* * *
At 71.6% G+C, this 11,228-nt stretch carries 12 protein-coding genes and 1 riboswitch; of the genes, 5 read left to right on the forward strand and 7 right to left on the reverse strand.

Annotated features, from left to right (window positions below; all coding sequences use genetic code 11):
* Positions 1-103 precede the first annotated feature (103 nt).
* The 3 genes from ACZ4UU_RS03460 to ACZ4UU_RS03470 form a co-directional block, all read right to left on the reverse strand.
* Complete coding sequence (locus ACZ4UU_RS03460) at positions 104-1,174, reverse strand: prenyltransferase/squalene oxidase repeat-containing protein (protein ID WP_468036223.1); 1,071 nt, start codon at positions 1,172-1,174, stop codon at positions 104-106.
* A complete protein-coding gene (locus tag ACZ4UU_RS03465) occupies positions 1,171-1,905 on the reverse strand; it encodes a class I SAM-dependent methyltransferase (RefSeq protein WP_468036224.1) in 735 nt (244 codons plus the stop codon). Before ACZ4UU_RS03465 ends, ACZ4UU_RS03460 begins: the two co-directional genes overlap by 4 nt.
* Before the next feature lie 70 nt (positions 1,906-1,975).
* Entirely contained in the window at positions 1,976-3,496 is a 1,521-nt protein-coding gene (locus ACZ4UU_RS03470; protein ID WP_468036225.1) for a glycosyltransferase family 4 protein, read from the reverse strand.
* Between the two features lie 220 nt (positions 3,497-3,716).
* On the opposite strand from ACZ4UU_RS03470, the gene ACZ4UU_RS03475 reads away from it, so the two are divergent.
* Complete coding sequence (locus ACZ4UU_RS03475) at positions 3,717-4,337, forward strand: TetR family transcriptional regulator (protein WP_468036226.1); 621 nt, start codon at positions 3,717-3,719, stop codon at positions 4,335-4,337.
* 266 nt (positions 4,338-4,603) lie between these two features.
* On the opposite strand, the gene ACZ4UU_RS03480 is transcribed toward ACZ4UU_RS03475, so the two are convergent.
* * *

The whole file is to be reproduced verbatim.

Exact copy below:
At 71.6% G+C, this 11,228-nt stretch carries 12 protein-coding genes and 1 riboswitch; of the genes, 5 read left to right on the forward strand and 7 right to left on the reverse strand.

Annotated features, from left to right (window positions below; all coding sequences use genetic code 11):
* Positions 1-103 precede the first annotated feature (103 nt).
* The 3 genes from ACZ4UU_RS03460 to ACZ4UU_RS03470 form a co-directional block, all read right to left on the reverse strand.
* Complete coding sequence (locus ACZ4UU_RS03460) at positions 104-1,174, reverse strand: prenyltransferase/squalene oxidase repeat-containing protein (protein ID WP_468036223.1); 1,071 nt, start codon at positions 1,172-1,174, stop codon at positions 104-106.
* A complete protein-coding gene (locus tag ACZ4UU_RS03465) occupies positions 1,171-1,905 on the reverse strand; it encodes a class I SAM-dependent methyltransferase (RefSeq protein WP_468036224.1) in 735 nt (244 codons plus the stop codon). Before ACZ4UU_RS03465 ends, ACZ4UU_RS03460 begins: the two co-directional genes overlap by 4 nt.
* Before the next feature lie 70 nt (positions 1,906-1,975).
* Entirely contained in the window at positions 1,976-3,496 is a 1,521-nt protein-coding gene (locus ACZ4UU_RS03470; protein ID WP_468036225.1) for a glycosyltransferase family 4 protein, read from the reverse strand.
* Between the two features lie 220 nt (positions 3,497-3,716).
* On the opposite strand from ACZ4UU_RS03470, the gene ACZ4UU_RS03475 reads away from it, so the two are divergent.
* Complete coding sequence (locus ACZ4UU_RS03475) at positions 3,717-4,337, forward strand: TetR family transcriptional regulator (protein WP_468036226.1); 621 nt, start codon at positions 3,717-3,719, stop codon at positions 4,335-4,337.
* 266 nt (positions 4,338-4,603) lie between these two features.
* On the opposite strand, the gene ACZ4UU_RS03480 is transcribed toward ACZ4UU_RS03475, so the two are convergent.